# Integrate_1d() error: "The sinh_sinh quadrature evaluated your function at a singular point, leading to the value nan."

Hi,

I previously had a thread on some similar issues with integrate_1d() here.

https://discourse.mc-stan.org/t/calling-integrate-1d-reports-parsing-error-parser-expected/19611

I’m starting a new thread since the previous one was dealing with all kinds of issues as I was learning my way around this functionality. Previously, @bbbales helped me rewrite my code and I was able to fix most of my problems. But I notice that I occasionally get the below message. I’ve been ignoring this for the time being, but I’m now trying to figure out if that messes up my posterior.

Chain 1 Exception: Exception: Exception: Error in function boost::math::quadrature::sinh_sinh<double>::integrate: The sinh_sinh quadrature evaluated your function at a singular point, leading to the value nan.
Chain 1 Exception: Exception: Exception: Error in function boost::math::quadrature::sinh_sinh<double>::integrate: The sinh_sinh quadrature evaluated your function at a singular point, leading to the value nan.
Chain 1 sinh_sinh quadrature cannot handle singularities in the domain.
Chain 1 If you are sure your function has no singularities, please submit a bug against boost.math
Chain 1  (in '/home/karim/Code/takeup/stan_models/takeup_functions.stan', line 88, column 2, included from
Chain 1 '/tmp/RtmpXSRlSq/model-43e777e2eb735.stan', line 2, column 0) (in '/home/karim/Code/takeup/stan_models/takeup_functions.stan', line 88, column 2, included from
Chain 1 '/tmp/RtmpXSRlSq/model-43e777e2eb735.stan', line 2, column 0) (in '/home/karim/Code/takeup/stan_models/takeup_functions.stan', line 88, column 2, included from
Chain 1 '/tmp/RtmpXSRlSq/model-43e777e2eb735.stan', line 2, column 0)


Below is my code (two small functions). I call expected_delta from another function that is called by algebra_solver_newton. expected_delta uses integrate_1d calling expected_delta_part where the problem happens.

real expected_delta_part(real v, real xc, real[] theta, data real[] x_r, data int[] x_i) {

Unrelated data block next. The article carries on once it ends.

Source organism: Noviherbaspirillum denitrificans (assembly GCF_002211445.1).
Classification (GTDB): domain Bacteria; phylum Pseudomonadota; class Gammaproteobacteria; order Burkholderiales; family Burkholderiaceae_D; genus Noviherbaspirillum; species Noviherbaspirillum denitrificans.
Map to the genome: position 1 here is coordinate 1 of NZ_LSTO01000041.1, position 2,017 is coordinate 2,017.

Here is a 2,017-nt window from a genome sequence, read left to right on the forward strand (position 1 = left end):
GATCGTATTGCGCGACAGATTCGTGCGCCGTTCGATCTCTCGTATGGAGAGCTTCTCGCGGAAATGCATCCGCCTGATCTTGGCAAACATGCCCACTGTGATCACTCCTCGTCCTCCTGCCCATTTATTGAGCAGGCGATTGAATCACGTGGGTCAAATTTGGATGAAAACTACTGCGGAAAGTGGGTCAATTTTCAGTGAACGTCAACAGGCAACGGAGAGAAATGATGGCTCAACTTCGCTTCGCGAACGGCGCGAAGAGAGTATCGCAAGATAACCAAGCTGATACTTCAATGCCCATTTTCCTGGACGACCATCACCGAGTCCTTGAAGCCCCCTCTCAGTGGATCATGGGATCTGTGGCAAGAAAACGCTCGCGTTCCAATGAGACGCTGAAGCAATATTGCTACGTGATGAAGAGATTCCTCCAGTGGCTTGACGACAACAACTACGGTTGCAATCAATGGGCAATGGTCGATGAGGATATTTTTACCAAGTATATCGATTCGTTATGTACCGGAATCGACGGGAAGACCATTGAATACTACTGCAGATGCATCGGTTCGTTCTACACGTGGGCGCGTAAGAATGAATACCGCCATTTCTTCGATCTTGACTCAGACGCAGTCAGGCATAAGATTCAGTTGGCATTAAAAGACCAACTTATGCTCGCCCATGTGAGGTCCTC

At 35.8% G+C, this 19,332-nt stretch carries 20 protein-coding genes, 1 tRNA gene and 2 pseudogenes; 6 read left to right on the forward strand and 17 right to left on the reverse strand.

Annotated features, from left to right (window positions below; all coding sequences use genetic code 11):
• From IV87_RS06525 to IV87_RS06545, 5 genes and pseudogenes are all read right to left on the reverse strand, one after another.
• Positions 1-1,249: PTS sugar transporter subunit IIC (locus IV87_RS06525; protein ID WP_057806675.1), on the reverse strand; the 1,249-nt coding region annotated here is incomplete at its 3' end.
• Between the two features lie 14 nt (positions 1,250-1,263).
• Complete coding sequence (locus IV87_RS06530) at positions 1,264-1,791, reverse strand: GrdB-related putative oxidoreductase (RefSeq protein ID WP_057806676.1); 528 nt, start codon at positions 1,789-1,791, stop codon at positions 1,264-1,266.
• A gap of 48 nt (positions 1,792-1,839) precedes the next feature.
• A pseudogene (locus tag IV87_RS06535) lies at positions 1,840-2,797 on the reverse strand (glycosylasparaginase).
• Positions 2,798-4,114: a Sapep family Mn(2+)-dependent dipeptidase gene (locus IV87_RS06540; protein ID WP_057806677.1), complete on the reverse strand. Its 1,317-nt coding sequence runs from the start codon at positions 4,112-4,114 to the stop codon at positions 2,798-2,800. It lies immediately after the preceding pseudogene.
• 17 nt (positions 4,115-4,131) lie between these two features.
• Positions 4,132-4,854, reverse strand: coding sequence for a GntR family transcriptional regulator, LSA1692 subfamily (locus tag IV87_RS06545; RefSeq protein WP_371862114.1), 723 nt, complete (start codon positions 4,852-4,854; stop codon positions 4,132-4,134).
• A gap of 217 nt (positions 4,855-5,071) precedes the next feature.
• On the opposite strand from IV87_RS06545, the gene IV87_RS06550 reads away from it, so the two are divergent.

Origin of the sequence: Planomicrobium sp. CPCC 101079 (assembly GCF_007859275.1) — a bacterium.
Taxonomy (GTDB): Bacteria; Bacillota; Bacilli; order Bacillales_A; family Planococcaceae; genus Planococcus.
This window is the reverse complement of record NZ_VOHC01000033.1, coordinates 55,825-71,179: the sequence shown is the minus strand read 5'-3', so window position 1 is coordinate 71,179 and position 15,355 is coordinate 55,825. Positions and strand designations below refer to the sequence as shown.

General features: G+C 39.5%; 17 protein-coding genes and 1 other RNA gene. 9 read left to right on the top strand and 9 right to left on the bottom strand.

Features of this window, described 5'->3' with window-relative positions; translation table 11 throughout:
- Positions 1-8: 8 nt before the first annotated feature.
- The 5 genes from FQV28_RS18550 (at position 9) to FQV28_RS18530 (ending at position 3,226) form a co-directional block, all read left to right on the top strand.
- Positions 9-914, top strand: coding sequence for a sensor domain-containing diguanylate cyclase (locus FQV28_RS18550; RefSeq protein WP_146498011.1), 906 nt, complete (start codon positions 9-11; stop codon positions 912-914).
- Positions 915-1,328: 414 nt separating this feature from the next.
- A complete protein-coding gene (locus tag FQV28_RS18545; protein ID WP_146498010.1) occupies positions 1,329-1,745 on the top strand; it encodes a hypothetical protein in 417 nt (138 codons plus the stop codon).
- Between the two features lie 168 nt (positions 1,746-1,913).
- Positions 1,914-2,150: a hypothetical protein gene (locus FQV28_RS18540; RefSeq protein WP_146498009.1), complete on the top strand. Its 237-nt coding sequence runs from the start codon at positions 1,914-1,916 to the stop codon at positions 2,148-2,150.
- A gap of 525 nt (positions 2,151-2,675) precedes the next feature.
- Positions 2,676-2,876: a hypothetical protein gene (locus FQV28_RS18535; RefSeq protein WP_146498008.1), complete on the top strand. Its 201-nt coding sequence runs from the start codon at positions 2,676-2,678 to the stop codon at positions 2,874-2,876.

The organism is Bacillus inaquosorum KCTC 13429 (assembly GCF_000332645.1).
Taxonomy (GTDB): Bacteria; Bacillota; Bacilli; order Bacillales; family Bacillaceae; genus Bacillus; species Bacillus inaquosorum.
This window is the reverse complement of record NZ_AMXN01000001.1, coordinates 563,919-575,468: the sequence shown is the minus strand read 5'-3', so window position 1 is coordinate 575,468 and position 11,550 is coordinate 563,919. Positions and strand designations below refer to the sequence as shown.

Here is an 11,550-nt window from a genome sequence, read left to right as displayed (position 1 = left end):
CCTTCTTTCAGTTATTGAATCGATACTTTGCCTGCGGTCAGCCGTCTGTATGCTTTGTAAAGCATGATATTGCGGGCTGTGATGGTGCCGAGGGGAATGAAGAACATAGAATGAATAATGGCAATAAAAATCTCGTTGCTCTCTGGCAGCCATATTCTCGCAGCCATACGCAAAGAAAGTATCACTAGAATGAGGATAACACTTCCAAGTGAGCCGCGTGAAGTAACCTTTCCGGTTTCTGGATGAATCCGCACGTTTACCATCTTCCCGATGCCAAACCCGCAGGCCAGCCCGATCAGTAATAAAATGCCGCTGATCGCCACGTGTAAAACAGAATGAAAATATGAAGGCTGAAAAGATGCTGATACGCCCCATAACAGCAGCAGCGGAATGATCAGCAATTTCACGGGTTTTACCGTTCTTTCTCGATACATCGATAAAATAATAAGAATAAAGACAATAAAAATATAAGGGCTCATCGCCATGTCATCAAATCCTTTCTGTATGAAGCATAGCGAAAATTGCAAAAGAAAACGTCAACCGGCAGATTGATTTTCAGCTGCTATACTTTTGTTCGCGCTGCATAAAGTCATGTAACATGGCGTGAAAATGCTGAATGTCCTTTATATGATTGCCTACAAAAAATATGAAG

real w = theta[1];
real u_sd = theta[2];

real wmv_cdf = Phi_approx((w - v) / u_sd);
real v_lpdf = normal_lpdf(v | 0, 1);

return v * exp(v_lpdf) * wmv_cdf; // <---------- This is the line reported as the problem
}

real expected_delta(real w, real total_error_sd, real u_sd, data real[] x_r, data int[] x_i) {
real delta_part;
real F_w;

print("w = ", w, ", u_sd = ", u_sd);

delta_part = integrate_1d(expected_delta_part, negative_infinity(), positive_infinity(), { w, u_sd }, x_r, x_i, 0.00001);

print("delta_part = ", delta_part);

F_w = Phi_approx(w / total_error_sd);

return - delta_part / (F_w * (1 - F_w));
}


I exported this function using rstan and tested in R’s integrate function and seems to work fine. I tried all kinds of extreme values for the theta variables (w and u_sd) but the function works fine unless I pass it a NaN.

In the above Stan code, I also added a print statement to try and show the values passed into integrate_1d that cause the problem but I can’t seem to catch it. Below is the kind of output I’m seeing (running a single chain). I expected the exception to be raised between printing out w and u_sd and printing delta_part.

Chain 1 w = 0.125534, u_sd = 0.836498
Chain 1 delta_part = -0.304586
Chain 1 w = 0.125534, u_sd = 0.836498
Chain 1 delta_part = -0.304586
Chain 1 Exception: Exception: Exception: Error in function boost::math::quadrature::sinh_sinh<double>::integrate: The sinh_sinh quadrature evaluated your function at a singular point, leading to the value nan.
Chain 1 Exception: Exception: Exception: Error in function boost::math::quadrature::sinh_sinh<double>::integrate: The sinh_sinh quadrature evaluated your function at a singular point, leading to the value nan.
Chain 1 sinh_sinh quadrature cannot handle singularities in the domain.
Chain 1 If you are sure your function has no singularities, please submit a bug against boost.math
Chain 1  (in '/home/karim/Code/takeup/stan_models/takeup_functions.stan', line 88, column 2, included from
Chain 1 '/tmp/RtmpXSRlSq/model-43e777e2eb735.stan', line 2, column 0) (in '/home/karim/Code/takeup/stan_models/takeup_functions.stan', line 88, column 2, included from
Chain 1 '/tmp/RtmpXSRlSq/model-43e777e2eb735.stan', line 2, column 0) (in '/home/karim/Code/takeup/stan_models/takeup_functions.stan', line 88, column 2, included from
Chain 1 '/tmp/RtmpXSRlSq/model-43e777e2eb735.stan', line 2, column 0)


Any suggestions on how I can figure out the cause of this exception?

I’m using the R package {cmdstanr} and using cmdstan version 2.26.

Thanks!
Karim